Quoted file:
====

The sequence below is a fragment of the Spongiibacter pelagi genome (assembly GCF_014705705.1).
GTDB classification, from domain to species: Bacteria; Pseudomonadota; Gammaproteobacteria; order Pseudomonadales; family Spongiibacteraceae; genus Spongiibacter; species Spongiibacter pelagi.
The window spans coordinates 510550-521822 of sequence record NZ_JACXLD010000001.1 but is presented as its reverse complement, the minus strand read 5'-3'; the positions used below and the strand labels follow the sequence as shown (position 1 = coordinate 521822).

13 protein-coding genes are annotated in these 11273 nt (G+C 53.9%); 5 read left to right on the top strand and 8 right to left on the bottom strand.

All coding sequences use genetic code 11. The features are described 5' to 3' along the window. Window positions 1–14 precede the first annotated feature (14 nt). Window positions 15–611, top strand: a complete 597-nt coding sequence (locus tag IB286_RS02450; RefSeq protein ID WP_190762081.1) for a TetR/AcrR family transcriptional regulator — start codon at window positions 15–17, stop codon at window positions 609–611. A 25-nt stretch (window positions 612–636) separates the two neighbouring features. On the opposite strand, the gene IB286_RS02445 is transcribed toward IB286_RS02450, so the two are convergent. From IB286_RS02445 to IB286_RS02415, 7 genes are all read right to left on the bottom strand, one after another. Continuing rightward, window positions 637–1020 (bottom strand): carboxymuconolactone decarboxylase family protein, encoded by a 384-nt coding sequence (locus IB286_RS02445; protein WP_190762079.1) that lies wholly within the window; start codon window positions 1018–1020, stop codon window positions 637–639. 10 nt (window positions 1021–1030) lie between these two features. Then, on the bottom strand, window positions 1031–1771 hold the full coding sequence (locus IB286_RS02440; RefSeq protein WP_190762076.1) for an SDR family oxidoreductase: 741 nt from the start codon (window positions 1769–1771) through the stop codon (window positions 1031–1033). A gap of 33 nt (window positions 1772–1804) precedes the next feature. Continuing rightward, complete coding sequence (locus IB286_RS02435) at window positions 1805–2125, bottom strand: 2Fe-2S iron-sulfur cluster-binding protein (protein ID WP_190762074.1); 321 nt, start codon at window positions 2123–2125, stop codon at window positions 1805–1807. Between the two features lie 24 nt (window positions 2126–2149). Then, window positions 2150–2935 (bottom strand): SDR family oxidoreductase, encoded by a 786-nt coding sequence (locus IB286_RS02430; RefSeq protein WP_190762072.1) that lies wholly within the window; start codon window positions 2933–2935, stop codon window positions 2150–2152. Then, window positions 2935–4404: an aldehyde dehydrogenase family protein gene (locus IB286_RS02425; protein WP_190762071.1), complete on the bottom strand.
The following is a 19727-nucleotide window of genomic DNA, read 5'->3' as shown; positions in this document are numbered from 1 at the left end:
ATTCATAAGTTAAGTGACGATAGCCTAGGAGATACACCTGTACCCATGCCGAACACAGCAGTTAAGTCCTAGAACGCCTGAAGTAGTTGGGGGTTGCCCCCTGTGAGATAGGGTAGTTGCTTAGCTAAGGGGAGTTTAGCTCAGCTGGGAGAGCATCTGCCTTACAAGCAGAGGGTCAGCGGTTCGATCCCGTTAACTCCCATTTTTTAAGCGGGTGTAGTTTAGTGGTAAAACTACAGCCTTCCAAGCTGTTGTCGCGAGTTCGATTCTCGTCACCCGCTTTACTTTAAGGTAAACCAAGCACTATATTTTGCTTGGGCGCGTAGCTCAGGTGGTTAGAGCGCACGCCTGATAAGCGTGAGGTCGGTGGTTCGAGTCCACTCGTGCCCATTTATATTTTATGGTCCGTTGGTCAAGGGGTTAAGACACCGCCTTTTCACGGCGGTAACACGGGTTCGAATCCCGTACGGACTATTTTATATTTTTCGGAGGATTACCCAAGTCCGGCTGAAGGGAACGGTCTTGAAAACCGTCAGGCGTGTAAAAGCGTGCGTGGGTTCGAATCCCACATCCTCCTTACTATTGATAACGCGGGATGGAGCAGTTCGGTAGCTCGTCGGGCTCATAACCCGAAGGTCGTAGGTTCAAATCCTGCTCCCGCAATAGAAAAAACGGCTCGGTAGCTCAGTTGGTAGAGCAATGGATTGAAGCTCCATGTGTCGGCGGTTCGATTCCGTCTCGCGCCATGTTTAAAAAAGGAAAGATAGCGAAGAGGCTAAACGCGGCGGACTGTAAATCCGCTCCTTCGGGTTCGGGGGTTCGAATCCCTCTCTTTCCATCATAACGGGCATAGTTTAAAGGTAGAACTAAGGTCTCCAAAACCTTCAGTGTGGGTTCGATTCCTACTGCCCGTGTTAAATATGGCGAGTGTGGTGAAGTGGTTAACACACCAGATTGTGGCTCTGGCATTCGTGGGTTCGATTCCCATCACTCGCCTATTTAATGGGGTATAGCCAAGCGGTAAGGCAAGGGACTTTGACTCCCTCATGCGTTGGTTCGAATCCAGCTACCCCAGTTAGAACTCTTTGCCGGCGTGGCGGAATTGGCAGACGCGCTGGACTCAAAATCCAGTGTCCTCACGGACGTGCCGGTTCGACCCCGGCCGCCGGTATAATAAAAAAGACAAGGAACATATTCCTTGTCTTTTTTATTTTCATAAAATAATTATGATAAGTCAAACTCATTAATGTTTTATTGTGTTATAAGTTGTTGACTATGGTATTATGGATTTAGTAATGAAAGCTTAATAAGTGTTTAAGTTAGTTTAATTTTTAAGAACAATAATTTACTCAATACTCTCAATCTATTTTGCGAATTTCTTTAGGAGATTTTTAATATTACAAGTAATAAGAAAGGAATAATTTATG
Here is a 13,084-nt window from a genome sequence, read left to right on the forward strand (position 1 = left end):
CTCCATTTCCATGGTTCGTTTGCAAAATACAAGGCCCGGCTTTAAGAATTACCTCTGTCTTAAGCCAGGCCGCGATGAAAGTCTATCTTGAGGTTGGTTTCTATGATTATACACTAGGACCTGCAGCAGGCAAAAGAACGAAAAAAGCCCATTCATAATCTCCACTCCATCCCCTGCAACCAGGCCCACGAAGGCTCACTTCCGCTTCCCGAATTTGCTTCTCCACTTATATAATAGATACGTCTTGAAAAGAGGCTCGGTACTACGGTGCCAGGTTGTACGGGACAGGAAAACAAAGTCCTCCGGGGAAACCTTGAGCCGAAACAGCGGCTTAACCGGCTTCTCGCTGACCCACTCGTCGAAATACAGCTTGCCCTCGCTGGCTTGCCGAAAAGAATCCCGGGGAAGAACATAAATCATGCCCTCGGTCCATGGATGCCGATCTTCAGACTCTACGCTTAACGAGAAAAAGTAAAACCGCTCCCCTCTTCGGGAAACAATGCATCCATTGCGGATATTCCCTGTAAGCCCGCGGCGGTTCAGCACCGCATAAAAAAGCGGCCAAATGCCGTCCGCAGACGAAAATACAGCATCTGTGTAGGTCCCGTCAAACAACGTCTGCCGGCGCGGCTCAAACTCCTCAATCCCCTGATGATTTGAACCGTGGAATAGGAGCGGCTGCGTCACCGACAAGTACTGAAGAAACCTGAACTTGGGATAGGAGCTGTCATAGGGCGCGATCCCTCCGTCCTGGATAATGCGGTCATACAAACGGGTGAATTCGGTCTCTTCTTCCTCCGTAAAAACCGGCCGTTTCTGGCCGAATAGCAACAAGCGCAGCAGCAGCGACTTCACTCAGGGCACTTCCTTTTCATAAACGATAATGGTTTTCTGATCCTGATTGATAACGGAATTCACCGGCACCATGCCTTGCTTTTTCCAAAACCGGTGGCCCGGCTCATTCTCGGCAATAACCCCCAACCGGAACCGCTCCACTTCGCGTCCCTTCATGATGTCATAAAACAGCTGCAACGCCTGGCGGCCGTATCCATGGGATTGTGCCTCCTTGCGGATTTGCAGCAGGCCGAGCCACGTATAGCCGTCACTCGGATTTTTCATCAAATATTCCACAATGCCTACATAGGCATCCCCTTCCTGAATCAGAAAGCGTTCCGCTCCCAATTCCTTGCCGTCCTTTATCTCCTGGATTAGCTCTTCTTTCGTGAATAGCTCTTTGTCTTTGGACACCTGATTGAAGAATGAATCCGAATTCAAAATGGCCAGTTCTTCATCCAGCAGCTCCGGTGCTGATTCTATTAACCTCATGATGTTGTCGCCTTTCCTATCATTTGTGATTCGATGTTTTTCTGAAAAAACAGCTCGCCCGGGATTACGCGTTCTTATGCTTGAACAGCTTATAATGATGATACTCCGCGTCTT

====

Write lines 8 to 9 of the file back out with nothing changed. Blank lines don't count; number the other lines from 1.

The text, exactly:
Here is a 13,084-nt window from a genome sequence, read left to right on the forward strand (position 1 = left end):
CTCCATTTCCATGGTTCGTTTGCAAAATACAAGGCCCGGCTTTAAGAATTACCTCTGTCTTAAGCCAGGCCGCGATGAAAGTCTATCTTGAGGTTGGTTTCTATGATTATACACTAGGACCTGCAGCAGGCAAAAGAACGAAAAAAGCCCATTCATAATCTCCACTCCATCCCCTGCAACCAGGCCCACGAAGGCTCACTTCCGCTTCCCGAATTTGCTTCTCCACTTATATAATAGATACGTCTTGAAAAGAGGCTCGGTACTACGGTGCCAGGTTGTACGGGACAGGAAAACAAAGTCCTCCGGGGAAACCTTGAGCCGAAACAGCGGCTTAACCGGCTTCTCGCTGACCCACTCGTCGAAATACAGCTTGCCCTCGCTGGCTTGCCGAAAAGAATCCCGGGGAAGAACATAAATCATGCCCTCGGTCCATGGATGCCGATCTTCAGACTCTACGCTTAACGAGAAAAAGTAAAACCGCTCCCCTCTTCGGGAAACAATGCATCCATTGCGGATATTCCCTGTAAGCCCGCGGCGGTTCAGCACCGCATAAAAAAGCGGCCAAATGCCGTCCGCAGACGAAAATACAGCATCTGTGTAGGTCCCGTCAAACAACGTCTGCCGGCGCGGCTCAAACTCCTCAATCCCCTGATGATTTGAACCGTGGAATAGGAGCGGCTGCGTCACCGACAAGTACTGAAGAAACCTGAACTTGGGATAGGAGCTGTCATAGGGCGCGATCCCTCCGTCCTGGATAATGCGGTCATACAAACGGGTGAATTCGGTCTCTTCTTCCTCCGTAAAAACCGGCCGTTTCTGGCCGAATAGCAACAAGCGCAGCAGCAGCGACTTCACTCAGGGCACTTCCTTTTCATAAACGATAATGGTTTTCTGATCCTGATTGATAACGGAATTCACCGGCACCATGCCTTGCTTTTTCCAAAACCGGTGGCCCGGCTCATTCTCGGCAATAACCCCCAACCGGAACCGCTCCACTTCGCGTCCCTTCATGATGTCATAAAACAGCTGCAACGCCTGGCGGCCGTATCCATGGGATTGTGCCTCCTTGCGGATTTGCAGCAGGCCGAGCCACGTATAGCCGTCACTCGGATTTTTCATCAAATATTCCACAATGCCTACATAGGCATCCCCTTCCTGAATCAGAAAGCGTTCCGCTCCCAATTCCTTGCCGTCCTTTATCTCCTGGATTAGCTCTTCTTTCGTGAATAGCTCTTTGTCTTTGGACACCTGATTGAAGAATGAATCCGAATTCAAAATGGCCAGTTCTTCATCCAGCAGCTCCGGTGCTGATTCTATTAACCTCATGATGTTGTCGCCTTTCCTATCATTTGTGATTCGATGTTTTTCTGAAAAAACAGCTCGCCCGGGATTACGCGTTCTTATGCTTGAACAGCTTATAATGATGATACTCCGCGTCTT